We breathed a collective sigh of relief when Adam Scott and Angel Cabrera staged a magnificent finish to The Masters.
The rules issues involving Tiger Woods and the young Chinese player Guan Tianlang had threatened to turn the tournament into a farce.
But in the end the quality of the golf pushed the controversy into the background.
I firmly believe that no player knowingly cheats. The good thing to come out of this year’s Masters is that in the future there will be more tolerance of players who unwittingly break the rules.
Instead of the executioner’s axe, they will be penalised one or two strokes, and that’s an altogether fairer punishment than expulsion.
Scott was a worthy winner, and it was great to see a play-off won with a birdie, not lost with a bogey.
I believe that the Australian will become a dominant force, and Tiger Woods will know that it will be Adam and Rory McIlroy who will be his main threats over the next few years.
Rory’s aggressive play is always liable to come unstuck around a course where strategy plays such an important part. The penalty for miscalculation at Augusta is severe, as Rory found out.
There has always been a question mark over Adam’s ability to get the job done, having come so close in Majors in the past especially at Royal Lytham last year. Having had the Claret Jug snatched from him by Ernie Els after being four ahead could have left a permanent scar.
But Adam has always idolised Greg Norman, and Greg has given Adam his belief. He’s the perfect mentor because Greg should have won more Majors himself. He threw several away from good positions.
Adam had the potential to be the David Beckham of golf. Aside from his faultless technique on the golf course, he’s tall, photogenic and model agencies felt they could sell him. He could have gone down that lucrative route but that would have been short term.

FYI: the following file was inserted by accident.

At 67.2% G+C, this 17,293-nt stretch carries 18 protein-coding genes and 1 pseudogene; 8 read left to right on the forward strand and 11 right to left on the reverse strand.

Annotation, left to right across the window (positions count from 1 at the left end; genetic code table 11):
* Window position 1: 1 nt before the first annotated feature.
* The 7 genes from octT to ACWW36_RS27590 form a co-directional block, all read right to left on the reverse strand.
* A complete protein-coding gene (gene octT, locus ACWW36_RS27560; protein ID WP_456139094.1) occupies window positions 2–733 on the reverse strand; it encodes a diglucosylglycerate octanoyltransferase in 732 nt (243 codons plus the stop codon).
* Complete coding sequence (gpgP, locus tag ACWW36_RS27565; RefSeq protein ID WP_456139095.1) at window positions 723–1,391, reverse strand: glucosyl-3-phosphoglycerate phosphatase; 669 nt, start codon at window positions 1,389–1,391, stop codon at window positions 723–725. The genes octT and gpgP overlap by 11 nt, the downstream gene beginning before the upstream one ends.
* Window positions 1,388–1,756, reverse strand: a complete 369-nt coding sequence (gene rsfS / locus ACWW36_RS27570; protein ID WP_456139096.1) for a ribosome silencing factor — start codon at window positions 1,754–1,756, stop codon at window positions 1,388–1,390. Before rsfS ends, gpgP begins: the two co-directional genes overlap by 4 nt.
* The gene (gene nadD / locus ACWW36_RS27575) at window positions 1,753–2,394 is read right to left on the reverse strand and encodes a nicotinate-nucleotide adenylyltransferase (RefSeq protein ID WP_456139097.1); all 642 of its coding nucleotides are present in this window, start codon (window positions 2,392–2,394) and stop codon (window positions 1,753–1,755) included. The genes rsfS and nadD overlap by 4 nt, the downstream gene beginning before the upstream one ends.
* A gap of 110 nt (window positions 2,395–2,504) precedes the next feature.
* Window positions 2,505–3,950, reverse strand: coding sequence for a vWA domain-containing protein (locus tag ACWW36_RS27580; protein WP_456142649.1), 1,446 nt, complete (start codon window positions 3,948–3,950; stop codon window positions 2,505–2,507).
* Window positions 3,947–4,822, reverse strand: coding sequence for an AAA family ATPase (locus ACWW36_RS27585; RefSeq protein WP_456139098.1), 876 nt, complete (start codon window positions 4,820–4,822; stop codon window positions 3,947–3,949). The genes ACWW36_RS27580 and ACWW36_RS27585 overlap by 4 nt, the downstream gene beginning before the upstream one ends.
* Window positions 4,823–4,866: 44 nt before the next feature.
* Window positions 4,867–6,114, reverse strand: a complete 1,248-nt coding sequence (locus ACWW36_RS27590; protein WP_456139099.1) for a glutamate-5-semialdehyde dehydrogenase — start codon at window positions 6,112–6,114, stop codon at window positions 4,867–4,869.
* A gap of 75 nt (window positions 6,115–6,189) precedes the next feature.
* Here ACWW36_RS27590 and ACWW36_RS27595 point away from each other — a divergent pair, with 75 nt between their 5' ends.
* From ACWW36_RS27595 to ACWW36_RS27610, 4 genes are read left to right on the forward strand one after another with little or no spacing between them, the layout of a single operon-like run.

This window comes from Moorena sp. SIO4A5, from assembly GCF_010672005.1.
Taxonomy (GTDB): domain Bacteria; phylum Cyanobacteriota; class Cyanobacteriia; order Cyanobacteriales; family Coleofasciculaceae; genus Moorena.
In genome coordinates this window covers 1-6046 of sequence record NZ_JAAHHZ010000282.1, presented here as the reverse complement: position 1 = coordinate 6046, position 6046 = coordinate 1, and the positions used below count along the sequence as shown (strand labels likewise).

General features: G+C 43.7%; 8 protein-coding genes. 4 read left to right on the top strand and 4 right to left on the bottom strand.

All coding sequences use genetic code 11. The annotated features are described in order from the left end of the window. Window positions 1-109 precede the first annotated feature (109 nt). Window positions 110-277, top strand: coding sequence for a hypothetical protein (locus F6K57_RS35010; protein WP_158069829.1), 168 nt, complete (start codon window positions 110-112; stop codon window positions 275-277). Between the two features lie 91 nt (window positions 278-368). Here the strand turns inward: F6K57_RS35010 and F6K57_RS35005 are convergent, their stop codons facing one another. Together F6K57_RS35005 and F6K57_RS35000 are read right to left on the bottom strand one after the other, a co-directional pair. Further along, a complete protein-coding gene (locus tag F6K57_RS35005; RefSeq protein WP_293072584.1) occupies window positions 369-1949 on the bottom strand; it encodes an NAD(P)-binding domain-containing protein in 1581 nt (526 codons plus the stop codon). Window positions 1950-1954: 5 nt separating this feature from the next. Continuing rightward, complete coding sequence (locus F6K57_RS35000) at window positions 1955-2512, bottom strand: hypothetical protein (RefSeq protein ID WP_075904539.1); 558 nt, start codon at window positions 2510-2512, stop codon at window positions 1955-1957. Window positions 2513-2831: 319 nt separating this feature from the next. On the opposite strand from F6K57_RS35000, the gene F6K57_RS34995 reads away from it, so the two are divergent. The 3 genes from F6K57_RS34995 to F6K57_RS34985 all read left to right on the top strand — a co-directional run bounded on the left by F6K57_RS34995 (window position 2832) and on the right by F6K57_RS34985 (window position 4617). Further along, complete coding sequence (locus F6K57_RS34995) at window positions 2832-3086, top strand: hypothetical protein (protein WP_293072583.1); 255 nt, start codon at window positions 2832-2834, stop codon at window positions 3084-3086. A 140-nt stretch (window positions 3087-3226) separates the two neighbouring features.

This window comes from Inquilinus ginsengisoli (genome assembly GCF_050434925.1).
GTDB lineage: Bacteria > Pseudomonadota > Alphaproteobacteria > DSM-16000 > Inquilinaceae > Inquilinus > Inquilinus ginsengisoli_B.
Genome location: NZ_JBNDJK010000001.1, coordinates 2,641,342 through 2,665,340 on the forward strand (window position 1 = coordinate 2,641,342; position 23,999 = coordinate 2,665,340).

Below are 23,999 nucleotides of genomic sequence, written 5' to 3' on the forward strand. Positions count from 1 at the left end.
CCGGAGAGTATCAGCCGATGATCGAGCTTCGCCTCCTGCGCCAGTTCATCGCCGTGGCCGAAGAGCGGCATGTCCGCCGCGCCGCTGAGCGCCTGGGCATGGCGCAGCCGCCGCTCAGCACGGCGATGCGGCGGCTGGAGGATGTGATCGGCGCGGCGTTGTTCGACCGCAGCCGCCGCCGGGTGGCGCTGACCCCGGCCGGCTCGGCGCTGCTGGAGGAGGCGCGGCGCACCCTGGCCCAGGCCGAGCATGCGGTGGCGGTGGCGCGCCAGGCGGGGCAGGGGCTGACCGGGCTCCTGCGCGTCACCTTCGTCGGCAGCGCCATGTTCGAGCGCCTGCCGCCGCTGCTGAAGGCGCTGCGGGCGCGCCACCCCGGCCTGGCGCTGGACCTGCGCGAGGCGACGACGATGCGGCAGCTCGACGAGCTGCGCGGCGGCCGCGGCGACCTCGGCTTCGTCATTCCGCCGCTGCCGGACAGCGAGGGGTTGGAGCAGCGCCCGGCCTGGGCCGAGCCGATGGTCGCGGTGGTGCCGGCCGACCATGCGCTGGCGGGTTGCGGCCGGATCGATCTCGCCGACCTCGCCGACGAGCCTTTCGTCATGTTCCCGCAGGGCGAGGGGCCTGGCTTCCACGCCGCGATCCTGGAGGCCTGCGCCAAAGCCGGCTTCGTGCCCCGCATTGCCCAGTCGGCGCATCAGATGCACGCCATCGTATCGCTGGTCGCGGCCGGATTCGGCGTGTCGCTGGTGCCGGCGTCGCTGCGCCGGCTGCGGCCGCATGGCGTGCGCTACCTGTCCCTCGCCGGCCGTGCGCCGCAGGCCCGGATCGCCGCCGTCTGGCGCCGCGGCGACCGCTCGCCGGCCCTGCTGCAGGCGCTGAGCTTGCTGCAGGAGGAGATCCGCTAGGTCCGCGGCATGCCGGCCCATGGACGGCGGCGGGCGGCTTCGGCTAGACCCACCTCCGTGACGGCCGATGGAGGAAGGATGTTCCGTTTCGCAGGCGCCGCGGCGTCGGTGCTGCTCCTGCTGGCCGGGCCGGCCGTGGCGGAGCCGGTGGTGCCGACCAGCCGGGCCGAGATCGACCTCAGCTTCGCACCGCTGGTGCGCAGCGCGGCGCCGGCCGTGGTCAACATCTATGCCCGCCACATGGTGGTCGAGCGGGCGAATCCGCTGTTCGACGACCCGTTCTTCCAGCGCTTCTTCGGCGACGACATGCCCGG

Greg and Butch Harmon took Adam aside, and persuaded him to buckle down and concentrate on his golf.
His caddy, Steve Williams, also played a big part in last Sunday’s victory, especially when Adam came off the course having birdied the last and looking like he’d won the Green Jacket.
The purists will argue that Adam’s victory is more ammunition to ban the long putter.
However, we should remember that Adam doesn’t anchor his putter as users of the belly putter do, and also that the next eight places were filled by players using the short stick. As for Tiger, if that shot to the 15th had been an inch left or right, we’d have been talking about him going for the tournament. Effectively, hitting the stick cost him four shots.
I have no doubt, though, that before the year’s out, Tiger will be closer to Jack Nicklaus’ 18 Majors.